The Capitol Theatre apparently comes with its own spectral peanut gallery!
Yikes! Tom and I had no idea how economically depressed the city of Flint had become, until we visited it in June of 2007. It was no surprise to find that the Capitol Theatre was closed, and that no other businesses in the same building were open or operating.
On the bright side, there were signs of redevelopment throughout the downtown area, and there were signs of a renovation/restoration of the old theatre as well! The economically depressed city of Flint, like The Capitol Theatre, finally got a long, overdue face lift and renovation, thanks to the private sector and government forces who have finally come together to provide money for urban renewal funds to be used in the bedraggled downtown area.
As of 2018, this twenty million dollar renovation project/urban renewal project is finished and the theatre is fully restored to its former magnificent state! Under the direction of theatre restoration architect, Paul E Westlake Jr. this glorious theater has become what it was meant to be: a place of “Commerce/Trade, Recreation And Culture.”
We hope that the Capitol Theatre will become a huge anchor business to get people in a sixty mile radius to come to downtown Flint. As it has done in other cities, a popular theatre will “spark growth in downtown with the addition of restaurants, clubs, cafes and a mix of commercial activity.”
People will not only enjoy the entertainment offered at the theatre, but also will spend money in a newly updated and renovated downtown area; bringing economic recovery and prosperity.
There is a long list of all the restoration projects that were done bringing The Capitol Theatre up to snuff; concerning building codes, restoration and updating of facilities.
The outside of this building shines once more! Recreation of the building’s original 1928 façade, including restoration of its exterior terracotta ornamentation has been completed.
As the patron enters the structure, the restored beauty and detail are breathtaking.
Throughout the lobby, “interstitial spaces connecting front and back of “house amenities”, as well as spaces between the theater and adjacent offices once again have the original decorative plasterwork and statuary that have either been restored or recreated by talented craftsmen and women.
The theatre’s auditorium is truly stunning! The ceiling has been repainted to once again evoke open skies, to give the patrons the sense of being somewhere else than reality, which is often called the “atmospheric theatre experience.”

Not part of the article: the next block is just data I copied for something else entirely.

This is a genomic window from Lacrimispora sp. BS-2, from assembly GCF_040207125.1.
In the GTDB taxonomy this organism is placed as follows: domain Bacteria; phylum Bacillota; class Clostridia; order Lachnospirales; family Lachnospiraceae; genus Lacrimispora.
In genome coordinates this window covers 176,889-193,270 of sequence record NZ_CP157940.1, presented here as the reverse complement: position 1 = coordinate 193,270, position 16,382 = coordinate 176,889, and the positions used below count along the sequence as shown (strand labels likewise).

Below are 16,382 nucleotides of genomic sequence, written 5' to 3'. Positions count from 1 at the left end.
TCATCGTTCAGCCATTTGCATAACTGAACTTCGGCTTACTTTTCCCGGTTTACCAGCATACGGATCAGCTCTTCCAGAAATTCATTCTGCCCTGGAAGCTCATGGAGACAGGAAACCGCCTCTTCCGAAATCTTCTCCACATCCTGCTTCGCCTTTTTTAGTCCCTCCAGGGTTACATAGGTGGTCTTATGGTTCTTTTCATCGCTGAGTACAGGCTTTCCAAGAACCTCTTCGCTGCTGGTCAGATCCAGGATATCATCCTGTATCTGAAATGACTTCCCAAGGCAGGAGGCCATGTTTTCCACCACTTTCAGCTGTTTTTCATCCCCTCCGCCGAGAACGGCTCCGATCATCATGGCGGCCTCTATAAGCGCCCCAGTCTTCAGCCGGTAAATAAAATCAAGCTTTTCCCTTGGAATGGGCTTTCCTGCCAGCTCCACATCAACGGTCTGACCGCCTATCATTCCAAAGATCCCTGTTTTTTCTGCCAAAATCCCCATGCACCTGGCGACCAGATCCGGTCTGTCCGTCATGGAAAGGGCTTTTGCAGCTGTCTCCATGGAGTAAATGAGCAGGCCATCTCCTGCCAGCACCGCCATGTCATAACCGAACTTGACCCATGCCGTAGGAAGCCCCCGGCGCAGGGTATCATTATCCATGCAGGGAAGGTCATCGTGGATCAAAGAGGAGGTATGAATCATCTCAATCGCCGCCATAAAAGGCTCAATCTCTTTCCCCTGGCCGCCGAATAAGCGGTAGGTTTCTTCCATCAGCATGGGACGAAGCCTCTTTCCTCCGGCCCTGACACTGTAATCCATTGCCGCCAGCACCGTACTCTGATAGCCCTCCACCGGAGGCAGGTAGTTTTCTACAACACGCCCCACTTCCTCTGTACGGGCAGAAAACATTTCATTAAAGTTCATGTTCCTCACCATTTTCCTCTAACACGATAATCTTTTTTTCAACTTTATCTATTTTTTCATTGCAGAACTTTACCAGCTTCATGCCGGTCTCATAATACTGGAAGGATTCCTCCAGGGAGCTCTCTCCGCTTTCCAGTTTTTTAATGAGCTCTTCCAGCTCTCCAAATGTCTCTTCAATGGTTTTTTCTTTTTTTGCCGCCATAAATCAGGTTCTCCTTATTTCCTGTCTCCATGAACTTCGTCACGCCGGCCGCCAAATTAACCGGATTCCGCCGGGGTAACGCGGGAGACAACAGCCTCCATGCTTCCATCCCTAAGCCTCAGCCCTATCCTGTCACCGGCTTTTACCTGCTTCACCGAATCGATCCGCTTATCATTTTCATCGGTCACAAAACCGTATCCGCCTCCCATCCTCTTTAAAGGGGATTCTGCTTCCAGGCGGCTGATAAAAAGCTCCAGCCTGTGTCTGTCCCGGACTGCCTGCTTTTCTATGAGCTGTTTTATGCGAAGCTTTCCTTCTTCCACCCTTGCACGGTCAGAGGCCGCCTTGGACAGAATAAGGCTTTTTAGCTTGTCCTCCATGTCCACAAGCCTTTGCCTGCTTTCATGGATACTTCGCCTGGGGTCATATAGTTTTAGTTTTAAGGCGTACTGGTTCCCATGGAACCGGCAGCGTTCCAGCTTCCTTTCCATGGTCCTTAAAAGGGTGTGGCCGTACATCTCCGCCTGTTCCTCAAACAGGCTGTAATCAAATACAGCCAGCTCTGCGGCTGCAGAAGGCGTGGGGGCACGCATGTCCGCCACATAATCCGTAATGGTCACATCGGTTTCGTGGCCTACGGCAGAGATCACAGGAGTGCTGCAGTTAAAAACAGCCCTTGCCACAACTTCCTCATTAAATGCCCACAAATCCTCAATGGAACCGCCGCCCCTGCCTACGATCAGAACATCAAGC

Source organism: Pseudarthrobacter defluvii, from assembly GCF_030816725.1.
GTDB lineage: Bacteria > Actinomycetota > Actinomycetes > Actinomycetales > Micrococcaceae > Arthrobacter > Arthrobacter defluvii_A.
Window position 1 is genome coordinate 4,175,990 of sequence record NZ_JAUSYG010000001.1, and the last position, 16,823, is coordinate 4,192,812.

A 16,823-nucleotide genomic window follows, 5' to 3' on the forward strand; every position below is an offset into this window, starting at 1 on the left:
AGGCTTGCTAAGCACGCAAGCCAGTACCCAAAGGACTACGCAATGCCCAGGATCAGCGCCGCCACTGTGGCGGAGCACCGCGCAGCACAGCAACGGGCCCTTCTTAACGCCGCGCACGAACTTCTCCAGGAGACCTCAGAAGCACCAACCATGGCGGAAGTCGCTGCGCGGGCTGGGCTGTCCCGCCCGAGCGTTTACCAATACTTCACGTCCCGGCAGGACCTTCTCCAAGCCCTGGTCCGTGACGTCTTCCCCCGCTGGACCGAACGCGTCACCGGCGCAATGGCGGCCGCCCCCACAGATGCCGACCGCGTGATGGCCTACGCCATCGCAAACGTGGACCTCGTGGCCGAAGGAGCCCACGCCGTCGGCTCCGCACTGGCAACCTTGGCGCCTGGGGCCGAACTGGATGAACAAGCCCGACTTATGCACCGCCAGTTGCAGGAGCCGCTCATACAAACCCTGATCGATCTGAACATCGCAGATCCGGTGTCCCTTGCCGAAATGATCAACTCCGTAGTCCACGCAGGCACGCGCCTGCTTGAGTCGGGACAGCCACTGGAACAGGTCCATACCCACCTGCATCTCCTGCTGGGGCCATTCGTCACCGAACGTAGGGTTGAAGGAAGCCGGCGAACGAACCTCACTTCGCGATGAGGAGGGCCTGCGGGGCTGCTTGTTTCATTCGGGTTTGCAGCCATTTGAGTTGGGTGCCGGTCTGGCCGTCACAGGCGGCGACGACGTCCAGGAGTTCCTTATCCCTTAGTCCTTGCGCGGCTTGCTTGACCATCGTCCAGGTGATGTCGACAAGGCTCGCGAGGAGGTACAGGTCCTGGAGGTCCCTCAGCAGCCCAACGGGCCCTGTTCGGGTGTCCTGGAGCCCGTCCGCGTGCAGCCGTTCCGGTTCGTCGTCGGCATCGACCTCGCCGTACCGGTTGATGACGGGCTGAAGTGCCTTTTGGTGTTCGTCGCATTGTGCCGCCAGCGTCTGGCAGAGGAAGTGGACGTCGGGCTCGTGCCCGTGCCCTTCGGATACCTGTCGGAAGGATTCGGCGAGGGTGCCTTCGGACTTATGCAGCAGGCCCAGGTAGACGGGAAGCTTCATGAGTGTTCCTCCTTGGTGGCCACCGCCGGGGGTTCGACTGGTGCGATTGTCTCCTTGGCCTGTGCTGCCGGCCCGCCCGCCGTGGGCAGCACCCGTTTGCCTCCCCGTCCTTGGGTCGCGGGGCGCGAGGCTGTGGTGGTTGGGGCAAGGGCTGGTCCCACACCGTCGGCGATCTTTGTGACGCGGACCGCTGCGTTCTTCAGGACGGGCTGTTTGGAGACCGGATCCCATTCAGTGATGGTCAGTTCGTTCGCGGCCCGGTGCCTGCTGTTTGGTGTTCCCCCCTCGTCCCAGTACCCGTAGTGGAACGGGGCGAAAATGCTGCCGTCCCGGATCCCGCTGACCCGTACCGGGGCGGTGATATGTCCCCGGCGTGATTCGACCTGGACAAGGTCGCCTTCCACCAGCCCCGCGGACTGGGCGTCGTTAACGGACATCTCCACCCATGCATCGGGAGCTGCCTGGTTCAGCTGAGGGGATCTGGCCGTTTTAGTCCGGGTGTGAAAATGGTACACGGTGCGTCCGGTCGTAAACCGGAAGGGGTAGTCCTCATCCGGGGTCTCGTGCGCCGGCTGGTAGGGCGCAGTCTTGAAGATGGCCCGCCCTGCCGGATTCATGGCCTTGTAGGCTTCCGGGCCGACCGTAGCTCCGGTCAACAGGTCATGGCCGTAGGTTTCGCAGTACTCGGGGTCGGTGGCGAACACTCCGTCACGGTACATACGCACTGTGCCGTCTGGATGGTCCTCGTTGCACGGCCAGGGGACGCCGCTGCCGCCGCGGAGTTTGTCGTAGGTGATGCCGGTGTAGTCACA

The theatre’s 1500 seats are located both on the main auditorium and in its balcony. The expansive, grandiose interior was designed to resemble a Roman courtyard, using “Mediterranean architectural elements, executed on a grand scale.” The theater seats in the auditorium are reproductions of the original seats.
Updating was an important goal in this huge project to make this theater a viable, modern venue for the arts. On the completed list of goals was the renovation of historic lighting and fixtures throughout the building. This included the installation of state-of-the-art performance lighting for the stage area and the modernization of the theater’s technical abilities for the 21st Century.
As an added feature, an additional performance space was created on the lower level of the theatre that was once a bowling alley. It is now used for smaller venues, such as experimental workshops, performances, rehearsals, and a variety of other events.
Also updated, restored and modernized is the rest of the building space which surrounds the theatre itself. Like many old theatres, The Capitol Theatre has office and business space around it in the same large building that has 30,000 sq. ft. on the lower floor and 25,000 sq. ft. on the second floor. The new office and business spaces are now competitive options that will encourage businesses to move their offices here. That means more income!
From 2018 to March of 2020, this restored and renovated Capitol Theatre building became a very busy cinema and concert venue until the COVID plague shut down all activty. As of June of 2021, films and musicians are once again slowly being booked for the entertainment of this theatre’s audiences.